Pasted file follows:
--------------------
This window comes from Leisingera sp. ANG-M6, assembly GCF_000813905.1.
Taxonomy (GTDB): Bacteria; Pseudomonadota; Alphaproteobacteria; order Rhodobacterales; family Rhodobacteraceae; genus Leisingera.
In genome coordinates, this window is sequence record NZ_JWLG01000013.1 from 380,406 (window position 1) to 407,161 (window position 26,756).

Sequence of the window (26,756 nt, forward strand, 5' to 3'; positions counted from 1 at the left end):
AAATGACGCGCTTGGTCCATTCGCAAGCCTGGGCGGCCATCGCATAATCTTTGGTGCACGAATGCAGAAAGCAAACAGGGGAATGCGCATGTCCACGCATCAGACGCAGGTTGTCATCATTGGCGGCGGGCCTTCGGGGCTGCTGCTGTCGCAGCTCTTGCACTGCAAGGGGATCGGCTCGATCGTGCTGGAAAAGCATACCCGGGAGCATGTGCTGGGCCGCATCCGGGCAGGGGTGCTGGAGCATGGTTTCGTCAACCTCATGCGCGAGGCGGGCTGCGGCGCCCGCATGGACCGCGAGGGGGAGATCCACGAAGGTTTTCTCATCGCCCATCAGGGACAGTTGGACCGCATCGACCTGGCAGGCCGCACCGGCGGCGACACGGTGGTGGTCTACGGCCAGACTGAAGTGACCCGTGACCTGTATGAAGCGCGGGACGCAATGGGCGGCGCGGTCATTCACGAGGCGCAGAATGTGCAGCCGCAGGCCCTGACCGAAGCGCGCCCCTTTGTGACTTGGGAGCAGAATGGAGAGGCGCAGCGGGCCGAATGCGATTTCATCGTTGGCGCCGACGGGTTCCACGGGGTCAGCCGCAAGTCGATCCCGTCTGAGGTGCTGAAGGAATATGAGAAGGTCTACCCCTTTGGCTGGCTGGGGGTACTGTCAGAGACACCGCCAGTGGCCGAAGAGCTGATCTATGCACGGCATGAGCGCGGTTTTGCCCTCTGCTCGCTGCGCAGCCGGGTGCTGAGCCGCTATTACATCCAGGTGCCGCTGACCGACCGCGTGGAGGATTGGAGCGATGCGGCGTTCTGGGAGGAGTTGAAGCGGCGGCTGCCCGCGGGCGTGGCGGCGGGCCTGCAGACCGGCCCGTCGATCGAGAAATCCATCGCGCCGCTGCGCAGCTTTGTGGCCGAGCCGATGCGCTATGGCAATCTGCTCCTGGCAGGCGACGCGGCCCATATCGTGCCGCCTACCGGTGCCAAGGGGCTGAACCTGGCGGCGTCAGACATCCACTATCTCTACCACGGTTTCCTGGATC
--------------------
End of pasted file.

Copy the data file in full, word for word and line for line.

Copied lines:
This window comes from Leisingera sp. ANG-M6, assembly GCF_000813905.1.
Taxonomy (GTDB): Bacteria; Pseudomonadota; Alphaproteobacteria; order Rhodobacterales; family Rhodobacteraceae; genus Leisingera.
In genome coordinates, this window is sequence record NZ_JWLG01000013.1 from 380,406 (window position 1) to 407,161 (window position 26,756).

Sequence of the window (26,756 nt, forward strand, 5' to 3'; positions counted from 1 at the left end):
AAATGACGCGCTTGGTCCATTCGCAAGCCTGGGCGGCCATCGCATAATCTTTGGTGCACGAATGCAGAAAGCAAACAGGGGAATGCGCATGTCCACGCATCAGACGCAGGTTGTCATCATTGGCGGCGGGCCTTCGGGGCTGCTGCTGTCGCAGCTCTTGCACTGCAAGGGGATCGGCTCGATCGTGCTGGAAAAGCATACCCGGGAGCATGTGCTGGGCCGCATCCGGGCAGGGGTGCTGGAGCATGGTTTCGTCAACCTCATGCGCGAGGCGGGCTGCGGCGCCCGCATGGACCGCGAGGGGGAGATCCACGAAGGTTTTCTCATCGCCCATCAGGGACAGTTGGACCGCATCGACCTGGCAGGCCGCACCGGCGGCGACACGGTGGTGGTCTACGGCCAGACTGAAGTGACCCGTGACCTGTATGAAGCGCGGGACGCAATGGGCGGCGCGGTCATTCACGAGGCGCAGAATGTGCAGCCGCAGGCCCTGACCGAAGCGCGCCCCTTTGTGACTTGGGAGCAGAATGGAGAGGCGCAGCGGGCCGAATGCGATTTCATCGTTGGCGCCGACGGGTTCCACGGGGTCAGCCGCAAGTCGATCCCGTCTGAGGTGCTGAAGGAATATGAGAAGGTCTACCCCTTTGGCTGGCTGGGGGTACTGTCAGAGACACCGCCAGTGGCCGAAGAGCTGATCTATGCACGGCATGAGCGCGGTTTTGCCCTCTGCTCGCTGCGCAGCCGGGTGCTGAGCCGCTATTACATCCAGGTGCCGCTGACCGACCGCGTGGAGGATTGGAGCGATGCGGCGTTCTGGGAGGAGTTGAAGCGGCGGCTGCCCGCGGGCGTGGCGGCGGGCCTGCAGACCGGCCCGTCGATCGAGAAATCCATCGCGCCGCTGCGCAGCTTTGTGGCCGAGCCGATGCGCTATGGCAATCTGCTCCTGGCAGGCGACGCGGCCCATATCGTGCCGCCTACCGGTGCCAAGGGGCTGAACCTGGCGGCGTCAGACATCCACTATCTCTACCACGGTTTCCTGGATC